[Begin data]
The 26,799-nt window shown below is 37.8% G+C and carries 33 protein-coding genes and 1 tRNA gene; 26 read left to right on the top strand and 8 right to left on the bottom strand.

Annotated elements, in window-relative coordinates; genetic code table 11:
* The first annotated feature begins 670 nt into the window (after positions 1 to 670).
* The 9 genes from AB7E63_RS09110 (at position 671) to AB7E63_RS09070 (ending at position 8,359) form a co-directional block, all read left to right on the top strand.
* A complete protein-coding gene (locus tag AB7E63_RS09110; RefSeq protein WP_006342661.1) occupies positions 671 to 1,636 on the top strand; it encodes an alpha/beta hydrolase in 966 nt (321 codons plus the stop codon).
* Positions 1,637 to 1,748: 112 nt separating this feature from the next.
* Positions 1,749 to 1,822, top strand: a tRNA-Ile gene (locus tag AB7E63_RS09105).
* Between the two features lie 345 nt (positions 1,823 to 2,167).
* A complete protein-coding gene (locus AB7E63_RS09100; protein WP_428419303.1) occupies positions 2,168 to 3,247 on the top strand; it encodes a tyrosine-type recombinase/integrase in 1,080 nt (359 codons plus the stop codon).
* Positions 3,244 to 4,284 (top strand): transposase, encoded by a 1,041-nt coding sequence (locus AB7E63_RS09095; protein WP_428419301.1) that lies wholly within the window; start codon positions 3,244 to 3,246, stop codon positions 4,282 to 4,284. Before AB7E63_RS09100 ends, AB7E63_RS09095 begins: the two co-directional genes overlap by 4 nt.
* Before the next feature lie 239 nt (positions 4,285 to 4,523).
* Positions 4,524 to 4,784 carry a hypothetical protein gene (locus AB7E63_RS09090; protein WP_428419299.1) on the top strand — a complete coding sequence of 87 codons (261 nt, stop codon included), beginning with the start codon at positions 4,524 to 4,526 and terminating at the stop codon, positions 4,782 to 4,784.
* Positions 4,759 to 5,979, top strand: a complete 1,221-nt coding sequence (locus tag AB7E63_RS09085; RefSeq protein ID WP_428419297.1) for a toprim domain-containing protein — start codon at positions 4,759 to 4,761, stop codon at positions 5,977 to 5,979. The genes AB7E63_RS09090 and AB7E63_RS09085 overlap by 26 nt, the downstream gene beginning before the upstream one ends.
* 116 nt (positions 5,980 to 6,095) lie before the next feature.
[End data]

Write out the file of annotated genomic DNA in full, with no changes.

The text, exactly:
The 26,799-nt window shown below is 37.8% G+C and carries 33 protein-coding genes and 1 tRNA gene; 26 read left to right on the top strand and 8 right to left on the bottom strand.

Annotated elements, in window-relative coordinates; genetic code table 11:
* The first annotated feature begins 670 nt into the window (after positions 1 to 670).
* The 9 genes from AB7E63_RS09110 (at position 671) to AB7E63_RS09070 (ending at position 8,359) form a co-directional block, all read left to right on the top strand.
* A complete protein-coding gene (locus tag AB7E63_RS09110; RefSeq protein WP_006342661.1) occupies positions 671 to 1,636 on the top strand; it encodes an alpha/beta hydrolase in 966 nt (321 codons plus the stop codon).
* Positions 1,637 to 1,748: 112 nt separating this feature from the next.
* Positions 1,749 to 1,822, top strand: a tRNA-Ile gene (locus tag AB7E63_RS09105).
* Between the two features lie 345 nt (positions 1,823 to 2,167).
* A complete protein-coding gene (locus AB7E63_RS09100; protein WP_428419303.1) occupies positions 2,168 to 3,247 on the top strand; it encodes a tyrosine-type recombinase/integrase in 1,080 nt (359 codons plus the stop codon).
* Positions 3,244 to 4,284 (top strand): transposase, encoded by a 1,041-nt coding sequence (locus AB7E63_RS09095; protein WP_428419301.1) that lies wholly within the window; start codon positions 3,244 to 3,246, stop codon positions 4,282 to 4,284. Before AB7E63_RS09100 ends, AB7E63_RS09095 begins: the two co-directional genes overlap by 4 nt.
* Before the next feature lie 239 nt (positions 4,285 to 4,523).
* Positions 4,524 to 4,784 carry a hypothetical protein gene (locus AB7E63_RS09090; protein WP_428419299.1) on the top strand — a complete coding sequence of 87 codons (261 nt, stop codon included), beginning with the start codon at positions 4,524 to 4,526 and terminating at the stop codon, positions 4,782 to 4,784.
* Positions 4,759 to 5,979, top strand: a complete 1,221-nt coding sequence (locus tag AB7E63_RS09085; RefSeq protein ID WP_428419297.1) for a toprim domain-containing protein — start codon at positions 4,759 to 4,761, stop codon at positions 5,977 to 5,979. The genes AB7E63_RS09090 and AB7E63_RS09085 overlap by 26 nt, the downstream gene beginning before the upstream one ends.
* 116 nt (positions 5,980 to 6,095) lie before the next feature.